November 15, 2017
CREATING WITHOUT CAREGIVING
Leading into today’s rehearsal
Yesterday, Lorena informed the team that her husband José has the day off today and will be watching Sebastian. The dancers were excited by the prospect of rehearsing without simultaneously taking care of children. Then the other shoe dropped: Jonathan discovered that he needs to attend a Thanksgiving celebration at his kids’ preschool -- at the exact same time as rehearsal. Alas, he can’t take advantage of this unusual opportunity to dance uninterrupted. However, he suggested that, in his absence, Lorena and Mandy teach each other the final part of the role switch segment, review the opening poses in switched roles, and run the entire piece.
To add insult to injury, Eliza gets sick. Fortunately, Jonathan’s wife Rhonda is working from home today, so she can watch Eliza while Jonathan attends Edgar’s school celebration.
José and Sebastian arrive at the studio with Lorena. Sebastian is in no hurry to leave with his dad, so Lorena and Mandy suggest that the guys play in one of the nearby parks. We think this is the first rehearsal we’ve ever had without children -- so the dancers are determined to maximize the amount of time they can focus solely on their work.
Mandy and Lorena warm up alternately on the floor, at the barre, and across the floor. During this period, the dancers discuss some ideas to present to an institution for a child-oriented dance workshop.
Gradually, José coaxes Sebastian into leaving the studio. Freedom!
Mandy and Lorena decide to work on Lorena’s piece first. They walk through the entire duet while Lorena indicates where she will need to change spacing and choreography. Lorena plays the music multiple times to ensure that her new ideas are in sync with the music.
The ladies incorporate these adjustments as they engage in a full-out run-through of the duet. When they finish, Lorena exclaims, “that felt great!”
Next, Lorena observes as Mandy moves right into her solo. Once again, Lorena is pleased with the performance.
Lorena then outlines her plan for the rest of the piece:
Lorena and Mandy watch the video of the duet run-through as Lorena makes verbal notes; she would like to change her jump…refine arm positioning in certain spots…clarify spacing and timing…adjust execution of particular movements. She emphasizes that she and Mandy must be exactly in unison when they dance together so that it is more impactful when they are apart.
It is now time to work on these qualitative details. The dancers make the following adjustments: clarify progression of arm movements…execute choreography more precisely…wait for the voice in the music…refine the body roll…figure out timing and spacing of certain phrases…keep one arm held tightly to the body in the repeating section…clean up phrases in which arms are connected while turning…clarify choreography of final phrase.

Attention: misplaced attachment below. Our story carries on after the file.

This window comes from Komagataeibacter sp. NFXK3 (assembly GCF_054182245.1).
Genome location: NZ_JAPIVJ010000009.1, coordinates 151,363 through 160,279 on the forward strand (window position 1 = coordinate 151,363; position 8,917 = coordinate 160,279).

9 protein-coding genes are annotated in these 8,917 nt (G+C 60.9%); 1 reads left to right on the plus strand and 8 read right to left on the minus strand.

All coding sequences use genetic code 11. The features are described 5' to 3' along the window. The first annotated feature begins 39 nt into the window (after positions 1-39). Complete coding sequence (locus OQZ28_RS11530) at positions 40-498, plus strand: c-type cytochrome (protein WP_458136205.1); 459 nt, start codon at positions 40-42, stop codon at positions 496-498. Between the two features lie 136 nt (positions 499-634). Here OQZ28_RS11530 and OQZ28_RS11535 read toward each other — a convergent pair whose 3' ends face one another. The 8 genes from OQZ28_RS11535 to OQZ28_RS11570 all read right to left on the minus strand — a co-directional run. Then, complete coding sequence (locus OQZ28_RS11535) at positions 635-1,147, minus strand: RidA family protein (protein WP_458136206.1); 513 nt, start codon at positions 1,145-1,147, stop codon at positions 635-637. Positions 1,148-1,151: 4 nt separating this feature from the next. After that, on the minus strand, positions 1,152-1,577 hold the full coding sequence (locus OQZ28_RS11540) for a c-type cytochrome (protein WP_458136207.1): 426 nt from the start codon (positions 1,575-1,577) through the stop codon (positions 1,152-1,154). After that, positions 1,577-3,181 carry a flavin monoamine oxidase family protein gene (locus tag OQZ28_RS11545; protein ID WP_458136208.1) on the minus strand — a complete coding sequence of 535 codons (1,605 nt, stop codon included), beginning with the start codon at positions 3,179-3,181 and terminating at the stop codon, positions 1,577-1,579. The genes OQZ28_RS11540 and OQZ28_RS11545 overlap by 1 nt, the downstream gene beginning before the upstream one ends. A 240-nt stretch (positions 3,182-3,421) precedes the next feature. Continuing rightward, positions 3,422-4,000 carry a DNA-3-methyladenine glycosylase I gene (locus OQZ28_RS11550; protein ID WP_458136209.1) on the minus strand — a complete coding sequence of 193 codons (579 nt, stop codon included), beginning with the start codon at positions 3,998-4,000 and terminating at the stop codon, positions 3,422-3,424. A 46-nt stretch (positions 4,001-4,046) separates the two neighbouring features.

Mandy and Lorena incorporate these changes in the next run-through while Sherri film them. The dancers then review the video, noting where timing and spacing still need adjustment.
Lorena decides to jump to section 5 of her piece as she wants to “get it out of my head.” She notes that this 30-second conclusion to her piece is almost “pure canon.” Lorena repeatedly listens to the music to feel it – and test it out – in her body. She then begins to teach it to Mandy. The tempo is very fast, and the choreography is challenging to perform at that pace.
Lorena takes a few deep breaths to allow her to transition from creating her own dance to rehearsing Jonathan’s duet. Free of child care responsibilities today, Lorena has been able to immerse herself in her work – so she needs to “switch gears and get out of my head.”
Lorena and Mandy now run through Jonathan’s duet, identifying parts that are still unclear as they progress. The dancers continue to teach each other their roles and review the tricky choreography in which they are entwined.
Finally, Mandy and Lorena are ready to work on Mandy’s new piece. Mandy watches Lorena run through the choreography and offers a few notes: imagine crayons coming out of your fingertips, enabling you to draw an ongoing story…stretch your legs out in an almost exaggerated manner…seek greater dynamic accents and contrasts. Mandy encourages Lorena to “play with it, and I’ll tell you if I like it.”
Lorena points out that if Mandy chooses to make this piece a duet, the two dancers can convey a relationship, even if they are “doing different things.”
Lorena and Mandy conclude today’s session feeling exhausted, yet energized. They are pleased with their productivity and progress. The dancers have radiated pure joy throughout the rehearsal, immersed in their dancing without having to divide their time, attention and psychic energy between creating and caregiving. For a brief time, they were transported back to the days when their entire lives revolved around dancing.
Sherri Muroff Kalt, founder of Process Portraits, LLC and author of Portrait of an Artistic Journey: The Creative Process in Real Life Context, is a Phi Beta Kappa, magna cum laude graduate of Duke University with a B.A. in psychology. She began her career in marketing and sales in New York City with L’Oréal, Monet Jewelers, and Givenchy. READ MORE